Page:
I was not aware of this new law but it certainly does affect me. No worries, though, since my accountant is a real stickler and like you, I pay my taxes. Thanks for bringing it up.

Anony Mouse

Kevin_T said...

""We have about – around the world, about 1.3 million people make most, if not all, of their living selling on eBay."

Last year, to my surprise, Ebay celebrated it's 5 millionth PayPal account. Australia only has a population of 21 million, and as far as Ebay goes, Australia did not embrace PayPal in the same that North America and England appear to have. I can only assume that many of those Australian accounts are duplicated owners, as I can not see that a quarter of our population had a PayPal account last year.

If Australia is a PayPal backwater and has over 5 million accounts (and the take up on Ebay alone has had to have increased this year), then this begs the obvious question - how many PayPal accounts are there worldwide? Googling "number of paypal accounts worldwide" without parenthesis, shows that the UK PayPal front page claims that PayPal has "Now over 150 million accounts worldwide". It would be fair to assume that many, probably even the majority of those accounts are used either occassionally, rarely, or since discovering the true nature / problems / risks of PayPal - never.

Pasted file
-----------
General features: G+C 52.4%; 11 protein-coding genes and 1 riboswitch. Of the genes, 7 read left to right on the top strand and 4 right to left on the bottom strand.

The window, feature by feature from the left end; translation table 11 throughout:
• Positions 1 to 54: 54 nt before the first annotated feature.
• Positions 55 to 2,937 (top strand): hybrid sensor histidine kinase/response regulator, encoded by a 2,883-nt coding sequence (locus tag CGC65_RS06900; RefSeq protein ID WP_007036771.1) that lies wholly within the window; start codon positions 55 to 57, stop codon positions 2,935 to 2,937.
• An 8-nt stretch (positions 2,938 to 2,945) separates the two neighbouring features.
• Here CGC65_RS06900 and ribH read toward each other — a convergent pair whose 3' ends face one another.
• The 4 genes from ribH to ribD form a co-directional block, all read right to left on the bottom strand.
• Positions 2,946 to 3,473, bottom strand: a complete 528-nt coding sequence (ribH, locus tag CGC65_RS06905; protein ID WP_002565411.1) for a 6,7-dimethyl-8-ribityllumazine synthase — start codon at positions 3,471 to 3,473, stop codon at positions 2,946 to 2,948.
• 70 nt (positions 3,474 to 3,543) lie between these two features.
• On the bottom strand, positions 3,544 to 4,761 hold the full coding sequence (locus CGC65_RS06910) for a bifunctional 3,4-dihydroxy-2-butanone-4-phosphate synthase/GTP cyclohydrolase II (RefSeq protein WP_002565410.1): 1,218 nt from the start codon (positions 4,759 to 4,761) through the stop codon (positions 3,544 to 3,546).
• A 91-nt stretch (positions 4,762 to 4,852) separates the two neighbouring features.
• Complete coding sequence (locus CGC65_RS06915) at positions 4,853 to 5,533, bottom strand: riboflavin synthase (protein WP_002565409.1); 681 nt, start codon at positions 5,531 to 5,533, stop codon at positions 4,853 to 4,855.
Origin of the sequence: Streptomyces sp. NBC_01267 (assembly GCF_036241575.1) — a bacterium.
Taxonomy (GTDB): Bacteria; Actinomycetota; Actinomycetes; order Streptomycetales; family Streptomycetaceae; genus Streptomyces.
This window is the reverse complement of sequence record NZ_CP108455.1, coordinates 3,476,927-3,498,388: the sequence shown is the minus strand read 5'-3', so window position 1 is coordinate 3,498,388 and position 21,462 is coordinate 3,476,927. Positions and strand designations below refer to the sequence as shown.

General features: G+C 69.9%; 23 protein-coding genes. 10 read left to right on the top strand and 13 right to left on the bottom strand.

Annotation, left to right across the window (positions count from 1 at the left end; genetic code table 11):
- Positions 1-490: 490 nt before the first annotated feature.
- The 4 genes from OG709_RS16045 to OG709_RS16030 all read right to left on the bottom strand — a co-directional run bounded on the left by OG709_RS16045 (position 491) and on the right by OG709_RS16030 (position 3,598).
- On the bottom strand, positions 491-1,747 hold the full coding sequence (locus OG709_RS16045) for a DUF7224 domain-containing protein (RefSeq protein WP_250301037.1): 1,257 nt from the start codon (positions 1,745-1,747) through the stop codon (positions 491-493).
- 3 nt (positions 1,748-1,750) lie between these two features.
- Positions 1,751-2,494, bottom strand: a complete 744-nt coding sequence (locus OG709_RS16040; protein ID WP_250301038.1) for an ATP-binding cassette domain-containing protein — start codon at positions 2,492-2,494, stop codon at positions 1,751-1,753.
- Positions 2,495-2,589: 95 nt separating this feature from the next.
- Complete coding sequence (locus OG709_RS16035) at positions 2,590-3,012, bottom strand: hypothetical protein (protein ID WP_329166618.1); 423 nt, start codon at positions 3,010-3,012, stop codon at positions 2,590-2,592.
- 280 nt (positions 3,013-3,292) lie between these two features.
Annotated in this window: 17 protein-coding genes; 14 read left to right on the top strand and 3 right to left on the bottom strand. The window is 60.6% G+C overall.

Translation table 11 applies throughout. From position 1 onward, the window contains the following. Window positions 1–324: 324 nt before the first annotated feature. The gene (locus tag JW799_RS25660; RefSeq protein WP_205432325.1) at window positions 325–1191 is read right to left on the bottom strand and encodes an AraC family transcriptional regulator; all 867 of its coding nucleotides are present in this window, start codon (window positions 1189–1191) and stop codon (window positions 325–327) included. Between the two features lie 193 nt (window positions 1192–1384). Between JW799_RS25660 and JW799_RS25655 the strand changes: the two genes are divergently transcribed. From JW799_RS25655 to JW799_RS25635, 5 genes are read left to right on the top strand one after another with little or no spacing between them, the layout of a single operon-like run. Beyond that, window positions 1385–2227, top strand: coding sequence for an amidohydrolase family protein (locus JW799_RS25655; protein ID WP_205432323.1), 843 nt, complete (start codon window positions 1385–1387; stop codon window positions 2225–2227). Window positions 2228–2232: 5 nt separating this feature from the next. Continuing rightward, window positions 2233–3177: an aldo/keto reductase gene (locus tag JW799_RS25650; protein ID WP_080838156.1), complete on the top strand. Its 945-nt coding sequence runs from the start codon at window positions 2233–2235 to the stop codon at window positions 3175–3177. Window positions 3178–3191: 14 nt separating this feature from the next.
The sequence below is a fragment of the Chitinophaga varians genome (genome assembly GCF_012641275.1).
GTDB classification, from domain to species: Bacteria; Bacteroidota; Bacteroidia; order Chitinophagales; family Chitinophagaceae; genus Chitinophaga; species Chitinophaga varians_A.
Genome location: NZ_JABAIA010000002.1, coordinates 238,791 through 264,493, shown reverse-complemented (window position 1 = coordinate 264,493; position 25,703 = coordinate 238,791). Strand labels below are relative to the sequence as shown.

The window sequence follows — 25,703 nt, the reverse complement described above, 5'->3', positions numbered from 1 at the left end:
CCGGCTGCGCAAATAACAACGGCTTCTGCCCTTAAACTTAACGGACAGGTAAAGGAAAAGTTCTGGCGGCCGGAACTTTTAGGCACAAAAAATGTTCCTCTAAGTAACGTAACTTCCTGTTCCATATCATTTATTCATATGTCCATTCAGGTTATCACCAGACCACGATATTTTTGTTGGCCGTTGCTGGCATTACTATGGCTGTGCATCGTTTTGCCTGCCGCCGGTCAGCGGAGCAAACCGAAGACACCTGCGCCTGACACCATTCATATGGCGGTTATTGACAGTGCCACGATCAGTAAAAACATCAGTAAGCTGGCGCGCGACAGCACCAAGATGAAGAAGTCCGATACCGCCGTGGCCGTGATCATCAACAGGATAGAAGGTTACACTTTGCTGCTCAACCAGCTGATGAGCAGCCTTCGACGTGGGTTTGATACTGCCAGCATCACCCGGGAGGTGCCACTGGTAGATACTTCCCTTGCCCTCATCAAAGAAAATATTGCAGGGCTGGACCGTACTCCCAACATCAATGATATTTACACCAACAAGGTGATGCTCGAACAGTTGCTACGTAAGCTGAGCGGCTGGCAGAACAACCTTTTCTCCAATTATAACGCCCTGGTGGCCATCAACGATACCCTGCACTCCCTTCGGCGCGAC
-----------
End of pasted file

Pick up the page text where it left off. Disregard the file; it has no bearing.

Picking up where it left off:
Even if 1.3 million people worldwide make their living on Ebay, and another 1.3 million turn over more than $20,000 a year (but it is not their principle income), and yet another 1.3 million put more than 200 transactions a year through their PayPal account - that would still only represent a figure of about 4 million out of 150 million accounts worldwide that would fall into the scope of this law. Now while America uses PayPal more than some of the other countries (eg: Australia and Europe) if the percentage of useage is similar, this would mean that only mean that 4 in 150 paypal accounts would fall into the scope of this law - if America uses their PayPal accounts actively double the rest of the world it would be 8 in 150 accounts that would be affected. With either hypothetical figure, only 2.5% to 5.3% of accounts in America would be affected. This is not scientific, and the figures will be far from accurate, but on this occassion the spin that "this new law affects a small percentage of PayPal customers" is probably quite accurate, as most PayPal customers are likely only casual users or virtually don't even use the account they opened.

The majority of American PayPal account holders who earn their principle income through Ebay, on the other hand, WILL be affected by this law, but they are almost certainly in the minority of the total number of PayPal account holders.
Kind Regards, Kevin

Anonymous said...

If you are running a legitimate business and claiming your income and paying your taxes, this bill doesn't really matter. Anyone making $20,000 a year should be doing this anyway. The problem is that the IRS will have data that won't naturally match your claimed income. So PayPal will send one number to the IRS and when you do your taxes, you claim a different number. That will trigger a request from the IRS to explain the difference.